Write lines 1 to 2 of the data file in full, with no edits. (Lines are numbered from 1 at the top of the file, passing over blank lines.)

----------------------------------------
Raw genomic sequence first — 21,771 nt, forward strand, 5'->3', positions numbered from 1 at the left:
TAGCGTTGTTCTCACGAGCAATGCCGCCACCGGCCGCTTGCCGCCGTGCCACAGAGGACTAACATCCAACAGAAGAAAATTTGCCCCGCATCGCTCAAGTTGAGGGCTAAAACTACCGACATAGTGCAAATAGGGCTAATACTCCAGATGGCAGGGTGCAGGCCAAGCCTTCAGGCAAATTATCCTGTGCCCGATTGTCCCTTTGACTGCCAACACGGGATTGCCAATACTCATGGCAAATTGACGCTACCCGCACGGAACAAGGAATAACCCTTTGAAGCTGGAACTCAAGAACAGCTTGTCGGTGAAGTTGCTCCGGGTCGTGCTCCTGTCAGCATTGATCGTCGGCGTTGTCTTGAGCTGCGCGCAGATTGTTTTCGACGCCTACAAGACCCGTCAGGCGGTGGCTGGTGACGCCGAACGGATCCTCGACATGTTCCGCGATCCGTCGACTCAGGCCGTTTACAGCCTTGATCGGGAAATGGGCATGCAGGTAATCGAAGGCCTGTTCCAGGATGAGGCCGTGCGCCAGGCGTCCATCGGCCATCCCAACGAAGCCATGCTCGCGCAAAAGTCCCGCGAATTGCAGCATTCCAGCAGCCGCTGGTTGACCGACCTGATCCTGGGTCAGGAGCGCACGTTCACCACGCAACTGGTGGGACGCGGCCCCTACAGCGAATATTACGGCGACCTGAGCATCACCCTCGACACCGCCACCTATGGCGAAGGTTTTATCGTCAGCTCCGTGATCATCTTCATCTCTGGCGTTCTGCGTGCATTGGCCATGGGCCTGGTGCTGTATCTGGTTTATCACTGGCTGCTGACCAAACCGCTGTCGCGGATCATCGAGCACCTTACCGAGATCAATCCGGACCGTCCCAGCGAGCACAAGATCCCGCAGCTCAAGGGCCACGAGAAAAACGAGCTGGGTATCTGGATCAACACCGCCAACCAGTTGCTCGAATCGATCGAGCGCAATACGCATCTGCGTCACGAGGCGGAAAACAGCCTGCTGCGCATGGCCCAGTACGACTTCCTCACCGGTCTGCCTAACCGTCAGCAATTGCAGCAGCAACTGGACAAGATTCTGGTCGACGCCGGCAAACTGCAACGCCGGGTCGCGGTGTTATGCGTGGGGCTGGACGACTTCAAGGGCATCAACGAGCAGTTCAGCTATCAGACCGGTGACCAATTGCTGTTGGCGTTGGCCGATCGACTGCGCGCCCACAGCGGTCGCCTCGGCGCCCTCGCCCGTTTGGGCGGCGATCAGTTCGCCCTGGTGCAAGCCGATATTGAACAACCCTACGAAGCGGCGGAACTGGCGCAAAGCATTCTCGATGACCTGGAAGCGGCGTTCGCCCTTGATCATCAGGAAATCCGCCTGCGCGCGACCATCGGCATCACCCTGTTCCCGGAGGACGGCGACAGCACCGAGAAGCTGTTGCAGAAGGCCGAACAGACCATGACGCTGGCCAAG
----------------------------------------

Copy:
Raw genomic sequence first — 21,771 nt, forward strand, 5'->3', positions numbered from 1 at the left:
TAGCGTTGTTCTCACGAGCAATGCCGCCACCGGCCGCTTGCCGCCGTGCCACAGAGGACTAACATCCAACAGAAGAAAATTTGCCCCGCATCGCTCAAGTTGAGGGCTAAAACTACCGACATAGTGCAAATAGGGCTAATACTCCAGATGGCAGGGTGCAGGCCAAGCCTTCAGGCAAATTATCCTGTGCCCGATTGTCCCTTTGACTGCCAACACGGGATTGCCAATACTCATGGCAAATTGACGCTACCCGCACGGAACAAGGAATAACCCTTTGAAGCTGGAACTCAAGAACAGCTTGTCGGTGAAGTTGCTCCGGGTCGTGCTCCTGTCAGCATTGATCGTCGGCGTTGTCTTGAGCTGCGCGCAGATTGTTTTCGACGCCTACAAGACCCGTCAGGCGGTGGCTGGTGACGCCGAACGGATCCTCGACATGTTCCGCGATCCGTCGACTCAGGCCGTTTACAGCCTTGATCGGGAAATGGGCATGCAGGTAATCGAAGGCCTGTTCCAGGATGAGGCCGTGCGCCAGGCGTCCATCGGCCATCCCAACGAAGCCATGCTCGCGCAAAAGTCCCGCGAATTGCAGCATTCCAGCAGCCGCTGGTTGACCGACCTGATCCTGGGTCAGGAGCGCACGTTCACCACGCAACTGGTGGGACGCGGCCCCTACAGCGAATATTACGGCGACCTGAGCATCACCCTCGACACCGCCACCTATGGCGAAGGTTTTATCGTCAGCTCCGTGATCATCTTCATCTCTGGCGTTCTGCGTGCATTGGCCATGGGCCTGGTGCTGTATCTGGTTTATCACTGGCTGCTGACCAAACCGCTGTCGCGGATCATCGAGCACCTTACCGAGATCAATCCGGACCGTCCCAGCGAGCACAAGATCCCGCAGCTCAAGGGCCACGAGAAAAACGAGCTGGGTATCTGGATCAACACCGCCAACCAGTTGCTCGAATCGATCGAGCGCAATACGCATCTGCGTCACGAGGCGGAAAACAGCCTGCTGCGCATGGCCCAGTACGACTTCCTCACCGGTCTGCCTAACCGTCAGCAATTGCAGCAGCAACTGGACAAGATTCTGGTCGACGCCGGCAAACTGCAACGCCGGGTCGCGGTGTTATGCGTGGGGCTGGACGACTTCAAGGGCATCAACGAGCAGTTCAGCTATCAGACCGGTGACCAATTGCTGTTGGCGTTGGCCGATCGACTGCGCGCCCACAGCGGTCGCCTCGGCGCCCTCGCCCGTTTGGGCGGCGATCAGTTCGCCCTGGTGCAAGCCGATATTGAACAACCCTACGAAGCGGCGGAACTGGCGCAAAGCATTCTCGATGACCTGGAAGCGGCGTTCGCCCTTGATCATCAGGAAATCCGCCTGCGCGCGACCATCGGCATCACCCTGTTCCCGGAGGACGGCGACAGCACCGAGAAGCTGTTGCAGAAGGCCGAACAGACCATGACGCTGGCCAAG